As the year draws to a close and 2019 comes into focus, what themes and developments can we expect to dominate the broadcast industry next year? Will AI be making TV shows? Will the world marvel at Disney’s new streaming service? Or will Brexit stop anything from mattering either way? We ask experts from across the industry for their views and predictions.
One area set to impact almost every aspect of life is AI, which is already making waves in broadcasting, for instance by improving algorithms to provide more targeted user recommendations. But 2019 will see an expansion in AI’s role in content production, as David Kulczar, senior product manager at IBM Watson Media, explains: “In 2019, we will begin to see broadcast newsrooms experiment with AI technology to streamline how they organise and source archival video footage – especially when it comes to content curation for breaking news. With tagged metadata, video producers can quickly search for archived video to augment developing stories, therefore streamlining the production of breaking news content so it reaches communities in need as quickly as possible.”
“BBC Four took on an experiment which saw them attempt to create a programme using AI,” adds Chris Wood, CTO at Spicy Mango. “It wasn’t a huge success in terms of providing a watchable TV show, but it does highlight how AI can start to develop in broadcast beyond recommendation features. Machine learning now forms the backbone of many semi-automated subtitling systems and as these algorithms get better they will also get faster allowing for near real-time subtitling with even less human intervention.”
Even scarier than machines learning is the prospect of Brexit, whose impact on broadcasters is still unknown. “It’s going to be a dominant theme for at least the next two years and UK-based broadcasters will have to apply for broadcast licences elsewhere in Europe in case they need to, but in the short term, there is unlikely to be a mass exodus,” predicts Wood. “In the long term, there will probably remain a mutual recognition between the UK and EU of broadcast licences in some form, providing the industry can up its lobbying ability. For the moment, however, the industry is steeped in uncertainty.”
“For now, it seems the impact will be significant and profound,” argues Paolo Pescatore, tech, media and telco analyst. “The UK has one of the most vibrant production communities. Therefore, it will be challenging for the UK to keep/recruit top talent. For consumers there will undoubtedly be restrictions on content portability. Then there are areas such as funding and the need to secure visas when filming in the EU. Conversely a weaker pound will make it cheaper for global production houses to produce in the UK.”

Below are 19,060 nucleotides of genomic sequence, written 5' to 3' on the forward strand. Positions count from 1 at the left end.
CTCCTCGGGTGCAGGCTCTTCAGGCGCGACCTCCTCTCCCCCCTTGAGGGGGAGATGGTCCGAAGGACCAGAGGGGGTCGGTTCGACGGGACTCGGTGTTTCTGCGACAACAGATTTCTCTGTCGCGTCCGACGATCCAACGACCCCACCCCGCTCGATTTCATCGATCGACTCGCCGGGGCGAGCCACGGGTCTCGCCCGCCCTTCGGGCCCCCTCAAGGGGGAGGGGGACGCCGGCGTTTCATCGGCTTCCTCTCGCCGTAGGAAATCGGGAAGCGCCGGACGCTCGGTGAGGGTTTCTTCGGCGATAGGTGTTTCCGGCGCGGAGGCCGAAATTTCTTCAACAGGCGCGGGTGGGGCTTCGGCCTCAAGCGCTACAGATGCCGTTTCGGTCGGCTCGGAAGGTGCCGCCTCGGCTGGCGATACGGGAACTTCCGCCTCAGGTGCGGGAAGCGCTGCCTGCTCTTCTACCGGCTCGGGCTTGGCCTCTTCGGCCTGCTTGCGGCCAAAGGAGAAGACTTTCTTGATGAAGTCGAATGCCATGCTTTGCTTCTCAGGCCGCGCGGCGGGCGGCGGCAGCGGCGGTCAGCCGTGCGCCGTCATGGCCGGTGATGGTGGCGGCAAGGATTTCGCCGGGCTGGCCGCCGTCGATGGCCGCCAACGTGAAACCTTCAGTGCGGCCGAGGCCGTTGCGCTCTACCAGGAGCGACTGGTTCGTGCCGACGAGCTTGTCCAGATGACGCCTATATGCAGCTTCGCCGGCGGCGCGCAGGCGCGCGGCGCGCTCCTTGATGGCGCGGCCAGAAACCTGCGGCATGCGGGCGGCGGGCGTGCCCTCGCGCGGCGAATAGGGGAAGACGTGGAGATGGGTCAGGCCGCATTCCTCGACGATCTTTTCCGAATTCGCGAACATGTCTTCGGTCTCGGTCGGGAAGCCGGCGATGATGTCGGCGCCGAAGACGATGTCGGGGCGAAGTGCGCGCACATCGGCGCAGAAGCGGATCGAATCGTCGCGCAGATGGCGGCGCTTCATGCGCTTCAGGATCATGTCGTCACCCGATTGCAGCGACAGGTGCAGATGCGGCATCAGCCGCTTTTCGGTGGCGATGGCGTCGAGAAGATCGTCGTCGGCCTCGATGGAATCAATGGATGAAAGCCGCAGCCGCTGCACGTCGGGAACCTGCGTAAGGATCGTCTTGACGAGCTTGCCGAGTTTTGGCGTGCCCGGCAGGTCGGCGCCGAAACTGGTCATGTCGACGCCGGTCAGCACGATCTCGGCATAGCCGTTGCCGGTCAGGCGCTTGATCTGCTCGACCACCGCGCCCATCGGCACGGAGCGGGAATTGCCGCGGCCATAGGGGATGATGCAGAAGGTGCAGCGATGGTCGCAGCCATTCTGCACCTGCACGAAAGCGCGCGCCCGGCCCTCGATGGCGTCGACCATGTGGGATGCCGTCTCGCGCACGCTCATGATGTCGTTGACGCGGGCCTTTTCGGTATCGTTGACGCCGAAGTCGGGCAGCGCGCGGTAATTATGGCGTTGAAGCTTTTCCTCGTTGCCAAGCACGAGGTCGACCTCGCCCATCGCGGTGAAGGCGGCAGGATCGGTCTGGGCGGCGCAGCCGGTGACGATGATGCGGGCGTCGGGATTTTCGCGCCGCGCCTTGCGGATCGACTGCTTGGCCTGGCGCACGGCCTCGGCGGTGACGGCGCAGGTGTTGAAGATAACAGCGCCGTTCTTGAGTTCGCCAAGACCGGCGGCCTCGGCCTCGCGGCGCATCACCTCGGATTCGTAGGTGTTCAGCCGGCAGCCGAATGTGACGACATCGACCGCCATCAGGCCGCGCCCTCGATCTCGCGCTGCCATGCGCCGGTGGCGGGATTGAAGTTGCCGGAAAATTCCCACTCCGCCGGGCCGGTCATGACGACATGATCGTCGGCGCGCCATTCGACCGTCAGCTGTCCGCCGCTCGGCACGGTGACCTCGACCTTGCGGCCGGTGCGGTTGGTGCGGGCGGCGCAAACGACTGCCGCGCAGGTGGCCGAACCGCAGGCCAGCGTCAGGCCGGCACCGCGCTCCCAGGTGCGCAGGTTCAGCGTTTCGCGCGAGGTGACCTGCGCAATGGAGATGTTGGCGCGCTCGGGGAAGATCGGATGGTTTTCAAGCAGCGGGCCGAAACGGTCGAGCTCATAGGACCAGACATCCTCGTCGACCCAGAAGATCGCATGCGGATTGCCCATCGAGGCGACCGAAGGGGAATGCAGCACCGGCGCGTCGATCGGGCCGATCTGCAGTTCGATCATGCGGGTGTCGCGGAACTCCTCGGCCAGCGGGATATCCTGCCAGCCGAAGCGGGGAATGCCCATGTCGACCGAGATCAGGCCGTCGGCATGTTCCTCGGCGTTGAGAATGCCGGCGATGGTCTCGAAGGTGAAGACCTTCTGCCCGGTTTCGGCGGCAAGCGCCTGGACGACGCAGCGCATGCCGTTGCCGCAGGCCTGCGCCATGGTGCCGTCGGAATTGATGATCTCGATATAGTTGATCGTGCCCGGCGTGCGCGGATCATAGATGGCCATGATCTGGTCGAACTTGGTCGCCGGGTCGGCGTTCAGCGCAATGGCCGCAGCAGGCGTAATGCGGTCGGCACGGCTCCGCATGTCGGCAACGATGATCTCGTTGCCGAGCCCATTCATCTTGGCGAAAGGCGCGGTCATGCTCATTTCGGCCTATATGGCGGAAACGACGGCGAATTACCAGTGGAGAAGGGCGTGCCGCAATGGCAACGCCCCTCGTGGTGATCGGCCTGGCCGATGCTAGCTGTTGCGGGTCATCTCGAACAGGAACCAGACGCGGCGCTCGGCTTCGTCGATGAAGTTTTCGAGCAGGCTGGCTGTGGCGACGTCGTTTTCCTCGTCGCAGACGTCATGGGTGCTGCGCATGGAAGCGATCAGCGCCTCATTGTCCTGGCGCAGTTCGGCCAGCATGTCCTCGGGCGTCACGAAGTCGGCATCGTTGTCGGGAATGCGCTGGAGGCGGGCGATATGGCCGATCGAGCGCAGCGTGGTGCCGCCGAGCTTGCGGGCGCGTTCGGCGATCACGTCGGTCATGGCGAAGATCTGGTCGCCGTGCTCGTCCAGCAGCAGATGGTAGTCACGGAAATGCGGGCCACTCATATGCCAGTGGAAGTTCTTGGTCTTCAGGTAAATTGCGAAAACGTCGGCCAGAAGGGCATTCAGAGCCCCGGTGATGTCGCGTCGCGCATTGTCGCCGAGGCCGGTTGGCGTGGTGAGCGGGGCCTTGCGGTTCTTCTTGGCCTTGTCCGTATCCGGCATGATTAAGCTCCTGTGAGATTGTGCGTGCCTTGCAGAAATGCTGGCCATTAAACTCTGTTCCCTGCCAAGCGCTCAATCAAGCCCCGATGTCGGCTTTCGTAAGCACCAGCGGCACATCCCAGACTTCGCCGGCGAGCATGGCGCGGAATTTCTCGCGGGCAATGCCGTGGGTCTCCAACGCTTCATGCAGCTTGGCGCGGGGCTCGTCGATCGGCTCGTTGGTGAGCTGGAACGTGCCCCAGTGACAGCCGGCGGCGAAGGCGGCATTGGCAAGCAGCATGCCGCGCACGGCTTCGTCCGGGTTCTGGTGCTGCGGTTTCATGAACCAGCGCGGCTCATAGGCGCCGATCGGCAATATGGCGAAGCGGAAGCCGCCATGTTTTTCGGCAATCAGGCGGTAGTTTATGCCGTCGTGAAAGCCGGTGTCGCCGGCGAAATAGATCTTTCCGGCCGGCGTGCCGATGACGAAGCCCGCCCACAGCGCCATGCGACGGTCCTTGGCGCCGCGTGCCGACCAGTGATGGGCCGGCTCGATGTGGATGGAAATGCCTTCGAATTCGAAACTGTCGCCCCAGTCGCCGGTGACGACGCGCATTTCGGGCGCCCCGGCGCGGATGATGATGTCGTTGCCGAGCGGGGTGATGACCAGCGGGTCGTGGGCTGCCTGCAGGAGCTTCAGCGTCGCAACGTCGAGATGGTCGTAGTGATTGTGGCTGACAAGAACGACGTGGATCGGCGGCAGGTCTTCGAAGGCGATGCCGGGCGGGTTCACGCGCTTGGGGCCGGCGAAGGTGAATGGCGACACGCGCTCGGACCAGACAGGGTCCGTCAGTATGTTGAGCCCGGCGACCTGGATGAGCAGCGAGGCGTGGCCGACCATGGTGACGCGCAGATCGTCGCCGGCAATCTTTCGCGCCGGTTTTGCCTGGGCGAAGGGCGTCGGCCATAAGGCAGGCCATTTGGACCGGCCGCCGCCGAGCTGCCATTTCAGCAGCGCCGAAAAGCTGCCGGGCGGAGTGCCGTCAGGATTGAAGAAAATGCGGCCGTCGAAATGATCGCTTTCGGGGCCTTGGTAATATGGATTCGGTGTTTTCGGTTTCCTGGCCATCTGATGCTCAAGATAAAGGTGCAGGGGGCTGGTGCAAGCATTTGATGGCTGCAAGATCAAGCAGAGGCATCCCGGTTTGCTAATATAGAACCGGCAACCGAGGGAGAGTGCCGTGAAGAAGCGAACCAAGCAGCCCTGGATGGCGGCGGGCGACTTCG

As TVBEurope reported, Disney is planning to launch its own streaming service in 2019, a project that also involves pulling its content from Netflix. Kulczar predicts the effect of such a move on existing OTT services: “As the availability of licensed content dwindles, streaming services today are doubling down on original content to drive engagement. In the coming year, the use of AI technology to aggregate video and viewer data points will be influential in creating the next hit. We might even see M&E companies using their SVoD services as incubators and test markets for new content. Based on how these shows perform, M&E companies will be able to determine which content they should invest in and push into new channels and markets.”
Will more companies follow in Disney’s footsteps and launch OTT services of their own? “Over the last couple of years, we have seen a number of publishers launch OTT services,” explains Tom Williams, CEO at Ostmodern. “From Condé Nast to Vice, there has been a growth in brands which once would have focused solely on text – perhaps before they were dabbling in video and audio – but are now launching separate video platforms with hours of new original content. 2019 will see an acceleration of publishers creating new OTT services, whether they offer niche or mainstream content. An increasing number of publishers will create platforms which attract consumers already using VoD products. This will mean that some publishers will take away much of their audiovisual content from social media platforms.”